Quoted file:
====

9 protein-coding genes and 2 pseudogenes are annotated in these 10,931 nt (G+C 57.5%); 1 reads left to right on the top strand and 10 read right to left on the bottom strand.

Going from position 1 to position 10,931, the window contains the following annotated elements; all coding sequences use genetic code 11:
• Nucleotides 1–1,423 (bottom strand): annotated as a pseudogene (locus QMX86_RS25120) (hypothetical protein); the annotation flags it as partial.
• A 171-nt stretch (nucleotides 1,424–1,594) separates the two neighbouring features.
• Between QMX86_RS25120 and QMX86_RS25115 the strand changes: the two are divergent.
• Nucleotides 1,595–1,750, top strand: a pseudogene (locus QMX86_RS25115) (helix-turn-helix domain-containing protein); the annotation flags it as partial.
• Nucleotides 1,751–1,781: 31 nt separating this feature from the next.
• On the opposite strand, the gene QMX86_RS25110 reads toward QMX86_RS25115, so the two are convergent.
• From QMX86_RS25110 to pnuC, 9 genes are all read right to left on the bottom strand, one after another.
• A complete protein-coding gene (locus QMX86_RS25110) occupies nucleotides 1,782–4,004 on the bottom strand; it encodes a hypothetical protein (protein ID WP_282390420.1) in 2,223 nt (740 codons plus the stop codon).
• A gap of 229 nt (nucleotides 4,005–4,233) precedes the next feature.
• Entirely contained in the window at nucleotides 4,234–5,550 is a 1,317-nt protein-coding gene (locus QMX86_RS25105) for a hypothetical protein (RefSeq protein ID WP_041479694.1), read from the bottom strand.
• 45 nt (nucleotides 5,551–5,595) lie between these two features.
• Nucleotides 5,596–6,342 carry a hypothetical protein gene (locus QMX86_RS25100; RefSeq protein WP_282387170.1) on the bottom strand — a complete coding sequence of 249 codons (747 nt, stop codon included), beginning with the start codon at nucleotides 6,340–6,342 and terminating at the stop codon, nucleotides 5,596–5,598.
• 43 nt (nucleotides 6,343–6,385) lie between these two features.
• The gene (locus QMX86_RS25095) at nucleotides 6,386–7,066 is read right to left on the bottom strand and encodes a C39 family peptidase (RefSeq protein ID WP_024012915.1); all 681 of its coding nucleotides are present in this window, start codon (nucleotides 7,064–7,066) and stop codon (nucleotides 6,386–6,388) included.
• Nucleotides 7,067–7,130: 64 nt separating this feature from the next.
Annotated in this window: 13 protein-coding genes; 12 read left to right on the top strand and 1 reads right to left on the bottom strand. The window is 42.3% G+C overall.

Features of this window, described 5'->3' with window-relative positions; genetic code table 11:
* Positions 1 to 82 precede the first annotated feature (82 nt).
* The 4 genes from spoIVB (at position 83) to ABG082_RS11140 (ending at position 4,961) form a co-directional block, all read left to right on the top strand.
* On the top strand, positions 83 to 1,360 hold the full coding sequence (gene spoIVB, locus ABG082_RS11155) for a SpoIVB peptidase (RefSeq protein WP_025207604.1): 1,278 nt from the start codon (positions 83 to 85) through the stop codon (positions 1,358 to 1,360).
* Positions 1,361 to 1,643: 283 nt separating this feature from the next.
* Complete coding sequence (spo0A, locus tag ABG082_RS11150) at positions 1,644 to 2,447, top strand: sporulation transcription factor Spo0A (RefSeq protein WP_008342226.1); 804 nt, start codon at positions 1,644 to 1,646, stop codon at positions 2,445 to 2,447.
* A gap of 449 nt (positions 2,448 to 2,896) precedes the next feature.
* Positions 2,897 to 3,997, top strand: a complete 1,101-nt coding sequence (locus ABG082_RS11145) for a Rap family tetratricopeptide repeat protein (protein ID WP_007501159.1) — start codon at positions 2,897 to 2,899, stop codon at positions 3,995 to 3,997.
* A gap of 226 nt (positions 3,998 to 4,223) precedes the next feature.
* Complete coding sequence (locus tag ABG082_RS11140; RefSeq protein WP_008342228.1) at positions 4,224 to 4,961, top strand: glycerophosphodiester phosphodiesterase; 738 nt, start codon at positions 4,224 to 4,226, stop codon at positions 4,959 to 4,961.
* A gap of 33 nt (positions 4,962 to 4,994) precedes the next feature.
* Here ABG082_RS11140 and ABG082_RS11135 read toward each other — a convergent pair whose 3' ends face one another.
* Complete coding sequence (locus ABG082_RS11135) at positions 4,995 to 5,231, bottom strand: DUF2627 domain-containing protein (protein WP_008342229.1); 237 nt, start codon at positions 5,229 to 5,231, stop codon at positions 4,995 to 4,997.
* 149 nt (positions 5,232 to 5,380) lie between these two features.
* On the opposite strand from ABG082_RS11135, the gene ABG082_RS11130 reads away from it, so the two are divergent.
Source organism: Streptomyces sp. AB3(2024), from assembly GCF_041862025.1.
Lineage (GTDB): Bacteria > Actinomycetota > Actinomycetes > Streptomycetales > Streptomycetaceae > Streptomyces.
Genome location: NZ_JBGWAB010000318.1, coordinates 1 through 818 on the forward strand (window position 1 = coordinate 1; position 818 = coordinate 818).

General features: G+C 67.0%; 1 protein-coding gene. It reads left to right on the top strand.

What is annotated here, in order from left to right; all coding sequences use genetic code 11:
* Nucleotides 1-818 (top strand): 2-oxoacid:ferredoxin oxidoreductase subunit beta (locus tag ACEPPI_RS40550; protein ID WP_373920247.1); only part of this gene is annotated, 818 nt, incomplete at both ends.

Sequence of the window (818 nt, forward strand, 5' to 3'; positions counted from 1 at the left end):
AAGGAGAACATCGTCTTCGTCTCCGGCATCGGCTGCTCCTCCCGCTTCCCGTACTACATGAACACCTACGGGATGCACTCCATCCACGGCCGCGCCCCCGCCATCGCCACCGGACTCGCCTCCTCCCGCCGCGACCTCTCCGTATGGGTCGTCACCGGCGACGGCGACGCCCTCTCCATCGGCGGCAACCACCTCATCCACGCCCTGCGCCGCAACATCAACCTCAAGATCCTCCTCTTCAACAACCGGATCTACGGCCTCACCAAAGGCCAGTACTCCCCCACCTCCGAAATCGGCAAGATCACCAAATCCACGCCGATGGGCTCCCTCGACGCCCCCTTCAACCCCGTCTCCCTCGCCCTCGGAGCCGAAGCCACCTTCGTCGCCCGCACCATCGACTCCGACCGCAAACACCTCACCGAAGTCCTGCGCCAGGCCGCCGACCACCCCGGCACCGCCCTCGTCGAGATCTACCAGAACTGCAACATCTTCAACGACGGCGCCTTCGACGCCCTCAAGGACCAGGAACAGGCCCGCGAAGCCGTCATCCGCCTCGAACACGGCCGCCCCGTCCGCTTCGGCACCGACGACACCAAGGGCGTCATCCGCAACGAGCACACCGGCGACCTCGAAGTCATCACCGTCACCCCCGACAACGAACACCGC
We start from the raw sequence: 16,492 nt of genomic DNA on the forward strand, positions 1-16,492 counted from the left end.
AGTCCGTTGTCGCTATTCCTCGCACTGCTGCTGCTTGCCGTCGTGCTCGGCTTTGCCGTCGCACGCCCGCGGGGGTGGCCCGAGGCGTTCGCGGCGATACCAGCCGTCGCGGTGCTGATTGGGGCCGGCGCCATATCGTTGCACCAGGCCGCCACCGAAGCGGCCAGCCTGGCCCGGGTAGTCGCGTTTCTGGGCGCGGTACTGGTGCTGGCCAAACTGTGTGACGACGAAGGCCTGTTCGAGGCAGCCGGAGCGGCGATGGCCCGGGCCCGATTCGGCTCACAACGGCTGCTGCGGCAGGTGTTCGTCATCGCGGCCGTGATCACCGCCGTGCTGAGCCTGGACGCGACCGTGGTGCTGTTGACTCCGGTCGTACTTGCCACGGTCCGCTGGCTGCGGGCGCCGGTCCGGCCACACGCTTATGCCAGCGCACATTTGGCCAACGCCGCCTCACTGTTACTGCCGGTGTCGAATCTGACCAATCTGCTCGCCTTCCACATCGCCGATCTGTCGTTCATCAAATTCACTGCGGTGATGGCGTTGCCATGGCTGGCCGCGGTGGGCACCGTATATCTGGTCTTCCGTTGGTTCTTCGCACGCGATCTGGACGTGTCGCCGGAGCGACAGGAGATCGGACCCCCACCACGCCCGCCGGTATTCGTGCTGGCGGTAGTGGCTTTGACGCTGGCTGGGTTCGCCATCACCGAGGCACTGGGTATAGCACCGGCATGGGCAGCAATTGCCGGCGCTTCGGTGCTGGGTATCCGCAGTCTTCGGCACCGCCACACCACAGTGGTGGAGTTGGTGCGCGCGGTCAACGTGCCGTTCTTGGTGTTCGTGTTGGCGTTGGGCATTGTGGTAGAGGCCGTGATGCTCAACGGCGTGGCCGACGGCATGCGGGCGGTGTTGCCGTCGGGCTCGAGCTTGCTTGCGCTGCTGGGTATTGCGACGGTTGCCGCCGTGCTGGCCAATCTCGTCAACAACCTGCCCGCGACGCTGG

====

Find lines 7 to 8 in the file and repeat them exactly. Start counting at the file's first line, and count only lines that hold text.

• Nucleotides 1,751–1,781: 31 nt separating this feature from the next.
• On the opposite strand, the gene QMX86_RS25110 reads toward QMX86_RS25115, so the two are convergent.